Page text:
Hutchinson News 5.11.16
While every woman should continue to have an annual well woman’s exam, Hutchinson Clinic OB-GYN Stefanie Kempke said recommendations have changed when it comes to Pap smears, self-breast exams and mammograms. If a woman hasn’t gone in for a well woman’s exam, it’s a good time to have one, as this week is National Women’s Health Week. Kempke said research shows women are having Pap smears almost too often, which is producing a high number of false positives or abnormal findings that likely would have resolved on their own. “This means that women are getting more procedures and things like that done for not really detecting more (cervical) cancer,” Kempke said. Based on these findings, guidelines were recently revised – mainly in 2012, but again this January – to state that regardless of sexual activity, women don’t need to start having Pap smears until they’re 21. For women age 21 to 29, a Pap should be done every three years. At age 30, Pap smears and human papillomavirus testing should be done together. If both tests come back negative, women can go five years between Pap smears. The testing can stop at age 65 if a woman has 10 years of normal readings. The guidelines are different for those who are HIV-positive or if tests come back abnormal, Kempke said. Guidelines in the past recommended that women have Pap smears yearly after sexual activity.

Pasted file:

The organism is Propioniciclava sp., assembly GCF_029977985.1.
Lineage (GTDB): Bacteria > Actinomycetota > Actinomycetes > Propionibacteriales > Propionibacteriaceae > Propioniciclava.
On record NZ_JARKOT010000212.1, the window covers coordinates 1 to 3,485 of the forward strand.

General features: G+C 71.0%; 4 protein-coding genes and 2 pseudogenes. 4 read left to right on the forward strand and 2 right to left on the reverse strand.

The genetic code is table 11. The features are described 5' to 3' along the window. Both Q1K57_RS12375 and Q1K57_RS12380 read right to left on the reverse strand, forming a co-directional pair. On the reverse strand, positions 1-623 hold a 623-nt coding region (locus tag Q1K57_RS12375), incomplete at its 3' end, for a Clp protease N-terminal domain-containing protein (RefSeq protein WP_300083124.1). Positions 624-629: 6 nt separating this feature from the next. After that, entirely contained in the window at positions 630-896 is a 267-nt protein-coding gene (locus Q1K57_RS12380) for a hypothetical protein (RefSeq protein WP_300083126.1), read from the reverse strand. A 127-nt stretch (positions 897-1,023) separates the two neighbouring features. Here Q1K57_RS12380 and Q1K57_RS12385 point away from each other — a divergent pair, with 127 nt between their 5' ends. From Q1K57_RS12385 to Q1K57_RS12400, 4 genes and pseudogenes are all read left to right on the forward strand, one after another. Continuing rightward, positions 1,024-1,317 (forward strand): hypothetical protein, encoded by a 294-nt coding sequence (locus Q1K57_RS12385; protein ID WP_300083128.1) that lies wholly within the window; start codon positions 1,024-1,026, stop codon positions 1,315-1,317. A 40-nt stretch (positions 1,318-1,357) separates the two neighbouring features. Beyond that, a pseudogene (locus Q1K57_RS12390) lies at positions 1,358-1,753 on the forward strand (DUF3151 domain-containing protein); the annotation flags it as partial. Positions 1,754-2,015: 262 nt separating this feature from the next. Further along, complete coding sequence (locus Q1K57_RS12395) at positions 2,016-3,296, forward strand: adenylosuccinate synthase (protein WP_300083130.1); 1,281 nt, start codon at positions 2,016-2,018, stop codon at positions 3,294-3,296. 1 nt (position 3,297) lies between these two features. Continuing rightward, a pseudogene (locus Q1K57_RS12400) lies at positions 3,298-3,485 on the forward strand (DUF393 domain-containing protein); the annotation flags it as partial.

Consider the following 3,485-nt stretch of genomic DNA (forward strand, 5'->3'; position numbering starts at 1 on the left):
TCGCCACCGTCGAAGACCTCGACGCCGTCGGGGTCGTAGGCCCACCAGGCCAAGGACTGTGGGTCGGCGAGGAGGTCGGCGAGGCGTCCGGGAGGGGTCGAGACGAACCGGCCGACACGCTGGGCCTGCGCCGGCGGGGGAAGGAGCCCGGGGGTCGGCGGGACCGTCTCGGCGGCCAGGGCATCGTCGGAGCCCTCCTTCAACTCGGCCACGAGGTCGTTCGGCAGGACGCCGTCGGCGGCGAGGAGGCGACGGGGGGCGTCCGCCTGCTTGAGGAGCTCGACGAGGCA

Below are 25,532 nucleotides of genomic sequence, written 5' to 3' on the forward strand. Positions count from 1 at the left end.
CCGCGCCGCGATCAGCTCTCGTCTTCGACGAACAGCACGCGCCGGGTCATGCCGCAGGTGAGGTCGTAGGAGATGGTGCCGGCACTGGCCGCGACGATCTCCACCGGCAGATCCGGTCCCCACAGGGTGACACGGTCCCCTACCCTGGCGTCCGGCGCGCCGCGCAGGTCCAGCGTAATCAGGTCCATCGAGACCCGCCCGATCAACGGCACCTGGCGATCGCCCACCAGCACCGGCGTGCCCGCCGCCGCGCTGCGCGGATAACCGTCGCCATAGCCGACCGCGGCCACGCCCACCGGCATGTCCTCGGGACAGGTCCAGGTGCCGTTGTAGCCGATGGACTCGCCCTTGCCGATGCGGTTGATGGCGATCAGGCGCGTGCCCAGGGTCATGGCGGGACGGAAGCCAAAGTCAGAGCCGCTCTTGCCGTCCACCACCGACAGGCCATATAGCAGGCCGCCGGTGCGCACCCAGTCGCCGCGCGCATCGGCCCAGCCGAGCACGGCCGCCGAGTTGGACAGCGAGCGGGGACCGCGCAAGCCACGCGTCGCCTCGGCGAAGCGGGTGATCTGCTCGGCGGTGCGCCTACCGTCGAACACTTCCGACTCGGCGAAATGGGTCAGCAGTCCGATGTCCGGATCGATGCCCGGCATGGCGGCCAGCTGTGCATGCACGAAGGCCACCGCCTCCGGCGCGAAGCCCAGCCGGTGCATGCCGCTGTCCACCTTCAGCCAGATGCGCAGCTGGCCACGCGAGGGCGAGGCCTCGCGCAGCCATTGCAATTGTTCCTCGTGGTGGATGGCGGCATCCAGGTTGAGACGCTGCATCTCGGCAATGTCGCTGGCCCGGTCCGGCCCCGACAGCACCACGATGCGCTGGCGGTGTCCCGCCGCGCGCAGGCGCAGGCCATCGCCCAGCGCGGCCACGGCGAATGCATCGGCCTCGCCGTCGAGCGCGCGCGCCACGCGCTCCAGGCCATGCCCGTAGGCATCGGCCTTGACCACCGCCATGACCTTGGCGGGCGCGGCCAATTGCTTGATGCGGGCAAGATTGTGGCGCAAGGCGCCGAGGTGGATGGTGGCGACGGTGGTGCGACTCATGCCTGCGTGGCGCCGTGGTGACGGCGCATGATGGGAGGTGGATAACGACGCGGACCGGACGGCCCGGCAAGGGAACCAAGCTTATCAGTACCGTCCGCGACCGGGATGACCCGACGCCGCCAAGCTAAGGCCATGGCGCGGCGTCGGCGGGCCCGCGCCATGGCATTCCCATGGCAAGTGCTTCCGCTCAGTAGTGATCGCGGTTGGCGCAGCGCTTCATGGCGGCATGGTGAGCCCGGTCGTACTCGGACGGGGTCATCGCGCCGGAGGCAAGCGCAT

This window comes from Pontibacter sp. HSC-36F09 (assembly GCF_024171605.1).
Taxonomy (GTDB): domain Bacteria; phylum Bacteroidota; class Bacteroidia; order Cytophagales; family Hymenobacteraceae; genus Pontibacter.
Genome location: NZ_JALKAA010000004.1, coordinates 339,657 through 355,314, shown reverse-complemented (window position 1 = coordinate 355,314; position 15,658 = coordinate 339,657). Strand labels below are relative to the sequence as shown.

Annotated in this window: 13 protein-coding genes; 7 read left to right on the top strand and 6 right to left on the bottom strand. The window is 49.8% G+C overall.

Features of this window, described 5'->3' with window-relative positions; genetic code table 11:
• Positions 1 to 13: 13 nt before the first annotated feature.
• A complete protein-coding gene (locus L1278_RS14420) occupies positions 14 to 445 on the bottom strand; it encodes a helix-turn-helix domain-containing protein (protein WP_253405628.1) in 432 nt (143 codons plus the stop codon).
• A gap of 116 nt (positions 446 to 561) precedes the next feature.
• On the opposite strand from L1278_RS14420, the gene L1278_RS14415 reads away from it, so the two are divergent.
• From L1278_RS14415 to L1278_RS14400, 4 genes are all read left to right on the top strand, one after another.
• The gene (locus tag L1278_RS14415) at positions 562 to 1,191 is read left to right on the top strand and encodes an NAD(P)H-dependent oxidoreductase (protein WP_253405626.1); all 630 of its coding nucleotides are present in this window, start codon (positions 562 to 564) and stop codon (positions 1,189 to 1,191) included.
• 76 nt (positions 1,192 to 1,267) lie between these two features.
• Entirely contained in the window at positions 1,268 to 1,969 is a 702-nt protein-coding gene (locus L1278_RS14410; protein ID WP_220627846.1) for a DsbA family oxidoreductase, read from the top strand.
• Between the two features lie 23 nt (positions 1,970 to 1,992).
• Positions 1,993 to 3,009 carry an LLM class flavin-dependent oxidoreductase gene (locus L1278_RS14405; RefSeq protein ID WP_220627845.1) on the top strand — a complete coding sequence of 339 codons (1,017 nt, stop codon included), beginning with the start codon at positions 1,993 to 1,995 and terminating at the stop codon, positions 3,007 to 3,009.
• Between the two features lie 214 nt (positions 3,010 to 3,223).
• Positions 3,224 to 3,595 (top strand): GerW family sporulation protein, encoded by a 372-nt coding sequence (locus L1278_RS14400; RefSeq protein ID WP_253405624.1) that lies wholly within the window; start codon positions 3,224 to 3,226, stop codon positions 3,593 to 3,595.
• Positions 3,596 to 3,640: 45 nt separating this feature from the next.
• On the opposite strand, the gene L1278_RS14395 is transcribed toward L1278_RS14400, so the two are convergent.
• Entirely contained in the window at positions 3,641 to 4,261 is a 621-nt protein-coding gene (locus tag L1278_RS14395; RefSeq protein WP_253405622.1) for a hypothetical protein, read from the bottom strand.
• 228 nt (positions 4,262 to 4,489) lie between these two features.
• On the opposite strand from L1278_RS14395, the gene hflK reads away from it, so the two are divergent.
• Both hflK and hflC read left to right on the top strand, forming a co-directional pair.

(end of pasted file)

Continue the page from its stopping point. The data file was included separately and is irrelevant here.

“I still think an annual exam is really important,” Kempke said. Depending on age, a well woman’s exam goes over birth control, preconception counseling and talks about sex concerns and weight control. A screening is also done for health, cancer, depression and sexually transmitted infections, according to the American College of Obstetricians and Gynecologists:https://www.acog.org/-/media/For-Patients/Annual-Well-Woman-Exam-Infographic-lg.pdf?la=en
Kempke said the doctor will also screen for diabetes, osteoporosis, thyroid problems, depression, STIs or what issues the patient might have. A pelvic and breast exam is also typically done. Recent recommendations for self-breast exams have been slightly controversial, Kempke said. The United States Preventive Services Task Force suggests these exams should not be done as more women are going to the doctor and having more anxiety for lumps that were benign. “In their minds there was no evidence that it was helpful,” Kempke said about the task force. The ACOG notes that women often do find their own breast cancer, making self-breast exams beneficial. We talk about self-breast awareness now, Kempke said, so patients get to know their breast tissue – everyone’s feels differently. If, in fact, a patient feels like something has changed, she should talk to her doctor. The task force also recommends starting mammograms at age 50, as between ages 40 and 50, there are more false positives. This has been a significant change from other guidelines that suggest to start mammograms at age 40.
In the office, Kempke recommends starting mammograms at age 40 and getting them done yearly after that.